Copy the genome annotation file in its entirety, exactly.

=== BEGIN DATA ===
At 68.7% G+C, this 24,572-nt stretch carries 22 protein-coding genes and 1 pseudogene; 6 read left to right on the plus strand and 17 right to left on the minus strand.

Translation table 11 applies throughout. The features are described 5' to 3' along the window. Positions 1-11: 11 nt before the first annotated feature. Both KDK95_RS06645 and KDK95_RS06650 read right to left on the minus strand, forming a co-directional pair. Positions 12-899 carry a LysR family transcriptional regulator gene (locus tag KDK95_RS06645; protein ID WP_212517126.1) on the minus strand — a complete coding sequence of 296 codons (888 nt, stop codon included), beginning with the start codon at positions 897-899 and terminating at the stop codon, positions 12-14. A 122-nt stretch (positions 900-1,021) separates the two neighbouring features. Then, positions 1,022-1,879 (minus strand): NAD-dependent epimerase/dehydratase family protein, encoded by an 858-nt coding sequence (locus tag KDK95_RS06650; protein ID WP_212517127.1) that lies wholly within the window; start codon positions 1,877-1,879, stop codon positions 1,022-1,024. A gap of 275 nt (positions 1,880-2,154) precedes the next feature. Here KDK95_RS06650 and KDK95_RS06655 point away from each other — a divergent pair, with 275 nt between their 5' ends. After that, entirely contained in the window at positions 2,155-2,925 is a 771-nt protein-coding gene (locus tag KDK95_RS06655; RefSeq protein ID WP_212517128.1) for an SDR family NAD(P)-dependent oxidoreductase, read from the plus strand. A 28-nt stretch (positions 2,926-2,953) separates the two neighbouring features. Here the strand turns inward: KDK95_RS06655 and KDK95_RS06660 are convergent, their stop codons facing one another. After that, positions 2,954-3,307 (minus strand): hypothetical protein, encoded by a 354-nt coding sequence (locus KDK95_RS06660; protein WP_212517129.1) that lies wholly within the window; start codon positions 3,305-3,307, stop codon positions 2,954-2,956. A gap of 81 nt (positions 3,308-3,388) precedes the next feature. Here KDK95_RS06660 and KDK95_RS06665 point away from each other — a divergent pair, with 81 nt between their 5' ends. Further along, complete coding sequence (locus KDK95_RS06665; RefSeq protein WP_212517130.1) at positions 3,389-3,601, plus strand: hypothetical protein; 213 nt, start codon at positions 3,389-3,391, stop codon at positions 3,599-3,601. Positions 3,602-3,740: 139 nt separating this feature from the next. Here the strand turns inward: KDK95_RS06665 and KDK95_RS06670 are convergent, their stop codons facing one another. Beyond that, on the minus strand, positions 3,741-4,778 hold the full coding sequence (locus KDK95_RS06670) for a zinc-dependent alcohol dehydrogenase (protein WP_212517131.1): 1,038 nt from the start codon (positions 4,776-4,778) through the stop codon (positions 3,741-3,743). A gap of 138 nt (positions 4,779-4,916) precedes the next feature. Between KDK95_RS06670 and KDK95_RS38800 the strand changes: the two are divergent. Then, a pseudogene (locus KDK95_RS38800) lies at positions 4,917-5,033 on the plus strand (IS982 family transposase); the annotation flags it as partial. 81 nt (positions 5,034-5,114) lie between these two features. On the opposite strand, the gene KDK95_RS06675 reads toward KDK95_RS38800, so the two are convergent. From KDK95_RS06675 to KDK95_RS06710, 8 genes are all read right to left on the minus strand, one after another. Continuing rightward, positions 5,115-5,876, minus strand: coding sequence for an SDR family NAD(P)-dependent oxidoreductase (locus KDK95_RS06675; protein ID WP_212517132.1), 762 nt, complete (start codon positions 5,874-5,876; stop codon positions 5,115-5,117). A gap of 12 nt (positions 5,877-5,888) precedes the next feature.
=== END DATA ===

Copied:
At 68.7% G+C, this 24,572-nt stretch carries 22 protein-coding genes and 1 pseudogene; 6 read left to right on the plus strand and 17 right to left on the minus strand.

Translation table 11 applies throughout. The features are described 5' to 3' along the window. Positions 1-11: 11 nt before the first annotated feature. Both KDK95_RS06645 and KDK95_RS06650 read right to left on the minus strand, forming a co-directional pair. Positions 12-899 carry a LysR family transcriptional regulator gene (locus tag KDK95_RS06645; protein ID WP_212517126.1) on the minus strand — a complete coding sequence of 296 codons (888 nt, stop codon included), beginning with the start codon at positions 897-899 and terminating at the stop codon, positions 12-14. A 122-nt stretch (positions 900-1,021) separates the two neighbouring features. Then, positions 1,022-1,879 (minus strand): NAD-dependent epimerase/dehydratase family protein, encoded by an 858-nt coding sequence (locus tag KDK95_RS06650; protein ID WP_212517127.1) that lies wholly within the window; start codon positions 1,877-1,879, stop codon positions 1,022-1,024. A gap of 275 nt (positions 1,880-2,154) precedes the next feature. Here KDK95_RS06650 and KDK95_RS06655 point away from each other — a divergent pair, with 275 nt between their 5' ends. After that, entirely contained in the window at positions 2,155-2,925 is a 771-nt protein-coding gene (locus tag KDK95_RS06655; RefSeq protein ID WP_212517128.1) for an SDR family NAD(P)-dependent oxidoreductase, read from the plus strand. A 28-nt stretch (positions 2,926-2,953) separates the two neighbouring features. Here the strand turns inward: KDK95_RS06655 and KDK95_RS06660 are convergent, their stop codons facing one another. After that, positions 2,954-3,307 (minus strand): hypothetical protein, encoded by a 354-nt coding sequence (locus KDK95_RS06660; protein WP_212517129.1) that lies wholly within the window; start codon positions 3,305-3,307, stop codon positions 2,954-2,956. A gap of 81 nt (positions 3,308-3,388) precedes the next feature. Here KDK95_RS06660 and KDK95_RS06665 point away from each other — a divergent pair, with 81 nt between their 5' ends. Further along, complete coding sequence (locus KDK95_RS06665; RefSeq protein WP_212517130.1) at positions 3,389-3,601, plus strand: hypothetical protein; 213 nt, start codon at positions 3,389-3,391, stop codon at positions 3,599-3,601. Positions 3,602-3,740: 139 nt separating this feature from the next. Here the strand turns inward: KDK95_RS06665 and KDK95_RS06670 are convergent, their stop codons facing one another. Beyond that, on the minus strand, positions 3,741-4,778 hold the full coding sequence (locus KDK95_RS06670) for a zinc-dependent alcohol dehydrogenase (protein WP_212517131.1): 1,038 nt from the start codon (positions 4,776-4,778) through the stop codon (positions 3,741-3,743). A gap of 138 nt (positions 4,779-4,916) precedes the next feature. Between KDK95_RS06670 and KDK95_RS38800 the strand changes: the two are divergent. Then, a pseudogene (locus KDK95_RS38800) lies at positions 4,917-5,033 on the plus strand (IS982 family transposase); the annotation flags it as partial. 81 nt (positions 5,034-5,114) lie between these two features. On the opposite strand, the gene KDK95_RS06675 reads toward KDK95_RS38800, so the two are convergent. From KDK95_RS06675 to KDK95_RS06710, 8 genes are all read right to left on the minus strand, one after another. Continuing rightward, positions 5,115-5,876, minus strand: coding sequence for an SDR family NAD(P)-dependent oxidoreductase (locus KDK95_RS06675; protein ID WP_212517132.1), 762 nt, complete (start codon positions 5,874-5,876; stop codon positions 5,115-5,117). A gap of 12 nt (positions 5,877-5,888) precedes the next feature.